New behavioral intervention targets Latino men at high risk of HIV infection

April 20, 2017

Men who have sex with men (MSM) accounted for two thirds of all new HIV infections in the United States, with 26 percent occurring in Latinos, according to 2014 data. If those rates continue, it is estimated that one in four Latino MSM may be diagnosed with HIV during his lifetime.

In an effort to reduce those infection rates, scientists at Wake Forest Baptist Medical Center, in partnership with the U.S. Centers for Disease Control and Prevention (CDC), developed, implemented and evaluated a behavioral intervention program called HOLA en Grupos.

"We found that we can prevent HIV infection among a very hard-to-reach and growing population in the South," said the study's principal investigator Scott D. Rhodes, Ph.D., chair of social sciences and health policy and director of the Program in Community Engagement at Wake Forest School of Medicine, part of Wake Forest Baptist.

"This is one of the first interventions specifically developed for Latino men and we had a 100 percent retention rate, which is unheard of in biomedical, behavioral and translational research."

The findings are published in the April 20 online edition of the American Journal of Public Health.

In the study, the researchers evaluated the Spanish language, small-group behavioral HIV prevention program designed to increase condom use and HIV testing - two methods proven to reduce - among Latinos who have sex with men.

From 2012 to 2015, 304 Latino MSM ages 18 to 55 were recruited in North Carolina and randomized to the four-session HOLA en Grupos intervention or to a general health education intervention. Participants completed structured assessments at baseline and at six-month follow-up.

At follow-up, the HOLA participants reported that consistent condom use during sex had increased from 33 percent to 65 percent, as compared to the control group that reported little change. The HOLA group also reported an increase in HIV testing from 32 percent to 80 percent as compared to the control group, which reported no significant change.

HOLA participants also reported increased knowledge of HIV and other sexually transmitted infections, condom use skill, sexual communication skills and decreased fatalism, according to the study.

"This has significant ramifications because we've learned how to reach people at high risk and reduce ," Rhodes said. "We've developed a guide on how to implement the program so it should be easy to replicate in other states."

Explore further: Diversity within Latino population may require more nuanced public health approaches

Related Stories

Diversity within Latino population may require more nuanced public health approaches

April 11, 2017
Not all Latinos face the same health challenges, suggesting that public health approaches may need to be tailored based on needs of the diverse groups within the Latino population, new research from Oregon State University ...

Behavioral interventions can increase condom use, reduce sexually transmitted infections

December 15, 2011
Behavioral interventions aimed at reducing sexual risk behaviors, such as unprotected sex, are effective at both promoting condom use and reducing sexually transmitted infections (STIs) long after the initial intervention, ...

Study examines sexual risk-taking, HIV prevention among older adults in Africa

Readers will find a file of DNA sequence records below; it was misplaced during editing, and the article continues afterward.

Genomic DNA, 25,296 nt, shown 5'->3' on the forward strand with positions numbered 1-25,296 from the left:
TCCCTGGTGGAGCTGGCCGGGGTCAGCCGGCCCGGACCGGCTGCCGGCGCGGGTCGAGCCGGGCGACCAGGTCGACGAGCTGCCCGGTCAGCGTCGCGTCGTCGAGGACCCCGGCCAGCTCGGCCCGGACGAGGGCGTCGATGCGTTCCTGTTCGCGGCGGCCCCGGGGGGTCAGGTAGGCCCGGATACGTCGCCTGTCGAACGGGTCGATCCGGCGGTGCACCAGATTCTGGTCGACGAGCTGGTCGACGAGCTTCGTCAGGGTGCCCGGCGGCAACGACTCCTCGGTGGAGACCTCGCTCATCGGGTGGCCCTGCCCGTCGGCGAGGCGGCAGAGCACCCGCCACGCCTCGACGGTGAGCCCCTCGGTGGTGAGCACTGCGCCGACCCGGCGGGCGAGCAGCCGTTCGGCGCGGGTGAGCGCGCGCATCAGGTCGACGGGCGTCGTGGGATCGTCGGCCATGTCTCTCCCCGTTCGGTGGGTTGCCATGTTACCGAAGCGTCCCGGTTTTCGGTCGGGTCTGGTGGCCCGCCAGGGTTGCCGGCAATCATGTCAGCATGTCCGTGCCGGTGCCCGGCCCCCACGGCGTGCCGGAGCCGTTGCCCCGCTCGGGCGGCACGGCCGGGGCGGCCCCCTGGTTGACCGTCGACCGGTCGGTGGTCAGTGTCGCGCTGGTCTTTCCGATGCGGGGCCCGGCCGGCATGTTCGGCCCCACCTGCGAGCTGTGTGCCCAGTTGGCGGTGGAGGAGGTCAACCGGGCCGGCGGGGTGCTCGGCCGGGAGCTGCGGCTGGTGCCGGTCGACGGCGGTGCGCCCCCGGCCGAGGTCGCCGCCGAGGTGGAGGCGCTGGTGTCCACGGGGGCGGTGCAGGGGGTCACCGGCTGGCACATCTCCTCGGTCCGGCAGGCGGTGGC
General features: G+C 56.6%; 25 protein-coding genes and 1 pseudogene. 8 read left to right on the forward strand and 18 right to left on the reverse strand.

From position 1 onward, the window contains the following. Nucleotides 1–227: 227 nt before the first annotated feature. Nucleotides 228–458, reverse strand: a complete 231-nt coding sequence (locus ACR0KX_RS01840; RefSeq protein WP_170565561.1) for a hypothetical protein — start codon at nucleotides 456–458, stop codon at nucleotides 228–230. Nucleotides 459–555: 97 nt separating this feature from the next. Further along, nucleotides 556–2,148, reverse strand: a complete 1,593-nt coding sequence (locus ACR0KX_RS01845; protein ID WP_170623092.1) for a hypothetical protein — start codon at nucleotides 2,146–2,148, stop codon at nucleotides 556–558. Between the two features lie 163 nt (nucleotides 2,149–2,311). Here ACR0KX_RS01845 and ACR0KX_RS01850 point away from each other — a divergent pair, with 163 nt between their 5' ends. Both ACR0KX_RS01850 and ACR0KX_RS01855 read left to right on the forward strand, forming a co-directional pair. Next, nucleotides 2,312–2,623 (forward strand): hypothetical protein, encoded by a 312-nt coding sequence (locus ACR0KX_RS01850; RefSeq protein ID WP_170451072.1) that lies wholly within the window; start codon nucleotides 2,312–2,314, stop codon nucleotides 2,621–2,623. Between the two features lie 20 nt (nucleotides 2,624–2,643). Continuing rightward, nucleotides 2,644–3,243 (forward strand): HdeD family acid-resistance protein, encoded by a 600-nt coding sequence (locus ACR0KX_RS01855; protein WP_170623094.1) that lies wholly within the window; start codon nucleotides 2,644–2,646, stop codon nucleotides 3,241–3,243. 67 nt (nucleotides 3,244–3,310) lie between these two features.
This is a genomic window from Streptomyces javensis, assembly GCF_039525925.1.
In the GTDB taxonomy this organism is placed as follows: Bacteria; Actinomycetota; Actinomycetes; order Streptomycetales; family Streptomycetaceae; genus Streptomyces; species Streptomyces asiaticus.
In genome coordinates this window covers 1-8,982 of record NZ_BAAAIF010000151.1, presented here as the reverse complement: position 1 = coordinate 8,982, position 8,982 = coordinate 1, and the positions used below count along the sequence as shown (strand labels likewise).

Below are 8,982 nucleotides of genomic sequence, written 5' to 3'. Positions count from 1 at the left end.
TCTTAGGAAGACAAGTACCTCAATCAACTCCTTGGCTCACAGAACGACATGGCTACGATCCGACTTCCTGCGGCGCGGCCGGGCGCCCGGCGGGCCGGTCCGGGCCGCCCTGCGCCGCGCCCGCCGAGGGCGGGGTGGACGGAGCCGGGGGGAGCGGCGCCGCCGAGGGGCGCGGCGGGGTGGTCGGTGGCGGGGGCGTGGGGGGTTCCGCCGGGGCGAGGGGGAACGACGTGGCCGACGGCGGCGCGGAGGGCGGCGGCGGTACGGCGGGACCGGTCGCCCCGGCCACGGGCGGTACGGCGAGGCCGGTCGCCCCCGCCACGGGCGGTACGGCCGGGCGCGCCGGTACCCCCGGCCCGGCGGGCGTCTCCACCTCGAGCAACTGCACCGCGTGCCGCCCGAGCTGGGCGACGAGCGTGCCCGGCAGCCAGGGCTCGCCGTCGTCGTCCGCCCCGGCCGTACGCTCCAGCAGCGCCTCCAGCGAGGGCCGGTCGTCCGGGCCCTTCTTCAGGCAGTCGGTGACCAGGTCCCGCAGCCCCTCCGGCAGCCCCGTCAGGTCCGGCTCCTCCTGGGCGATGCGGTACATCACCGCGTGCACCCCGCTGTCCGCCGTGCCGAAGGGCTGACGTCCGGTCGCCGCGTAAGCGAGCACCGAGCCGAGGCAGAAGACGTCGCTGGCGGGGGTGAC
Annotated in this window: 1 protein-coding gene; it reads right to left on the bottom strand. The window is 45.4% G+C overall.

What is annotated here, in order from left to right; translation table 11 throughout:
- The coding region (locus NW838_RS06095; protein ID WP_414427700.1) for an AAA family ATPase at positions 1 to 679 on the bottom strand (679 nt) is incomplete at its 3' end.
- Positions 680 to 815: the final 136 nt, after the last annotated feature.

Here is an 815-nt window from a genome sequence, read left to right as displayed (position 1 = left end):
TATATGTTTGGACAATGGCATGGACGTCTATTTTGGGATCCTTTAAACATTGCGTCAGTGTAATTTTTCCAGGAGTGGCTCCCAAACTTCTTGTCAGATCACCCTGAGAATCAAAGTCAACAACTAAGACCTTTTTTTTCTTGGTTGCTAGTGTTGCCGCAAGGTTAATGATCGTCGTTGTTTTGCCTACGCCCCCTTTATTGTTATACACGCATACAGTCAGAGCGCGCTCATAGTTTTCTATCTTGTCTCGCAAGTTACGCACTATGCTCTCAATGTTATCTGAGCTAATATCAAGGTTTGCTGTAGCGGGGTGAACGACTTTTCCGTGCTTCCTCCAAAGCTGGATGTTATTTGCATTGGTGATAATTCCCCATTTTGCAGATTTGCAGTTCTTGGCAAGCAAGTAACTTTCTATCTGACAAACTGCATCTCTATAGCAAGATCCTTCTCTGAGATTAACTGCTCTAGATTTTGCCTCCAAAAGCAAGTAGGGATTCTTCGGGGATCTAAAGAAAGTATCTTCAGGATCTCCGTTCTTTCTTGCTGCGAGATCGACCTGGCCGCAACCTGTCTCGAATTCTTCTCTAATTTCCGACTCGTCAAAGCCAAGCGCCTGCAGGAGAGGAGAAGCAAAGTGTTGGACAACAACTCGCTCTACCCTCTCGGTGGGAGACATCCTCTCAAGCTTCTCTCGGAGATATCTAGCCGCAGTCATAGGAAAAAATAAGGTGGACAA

January 31, 2017
One of the most common myths around older adults is that they are not sexually active. But a recent study conducted by researchers at Indiana University found that older men and women do maintain sexual relationships even ...

Recommended for you

Study suggests a way to stop HIV in its tracks

December 1, 2017
When HIV-1 infects an immune cell, the virus travels to the nucleus so quickly there's not enough time to set off the cell's alarm system.

Discovery puts the brakes on HIV's ability to infect

November 30, 2017
Viewed with a microscope, the virus faintly resembles a pineapple—the universal symbol of welcome. But HIV, the virus that causes AIDS, is anything but that. It has claimed the lives of more than 35 million people so far.

Rising levels of HIV drug resistance

November 30, 2017
HIV drug resistance is approaching and exceeding 10% in people living with HIV who are about to initiate or reinitiate first-line antiretroviral therapy, according to the largest meta-analysis to date on HIV drug resistance, ...

Male circumcision and antiviral drugs appear to sharply reduce HIV infection rate

November 29, 2017
A steep drop in the local incidence of new HIV infections accompanied the rollout of a U.S.-funded anti-HIV program in a large East-African population, according to a study led by researchers at Johns Hopkins Bloomberg School ...

Combination HIV prevention reduces new infections by 42 percent in Ugandan district

November 29, 2017
A study published today in the New England Journal of Medicine provides real-world evidence that implementing a combination of proven HIV prevention measures across communities can substantially reduce new HIV infections ...

Research on HIV viral load urges updates to WHO therapy guidelines

November 24, 2017
A large cohort study in South Africa has revealed that that low-level viraemia (LLV) in HIV-positive patients who are receiving antiretroviral treatment (ART) is an important risk factor for treatment failure.

0 comments

Please sign in to add a comment. Registration is free, and takes less than a minute. Read more

Click here to reset your password.
Sign in to get notified via email when new comments are made.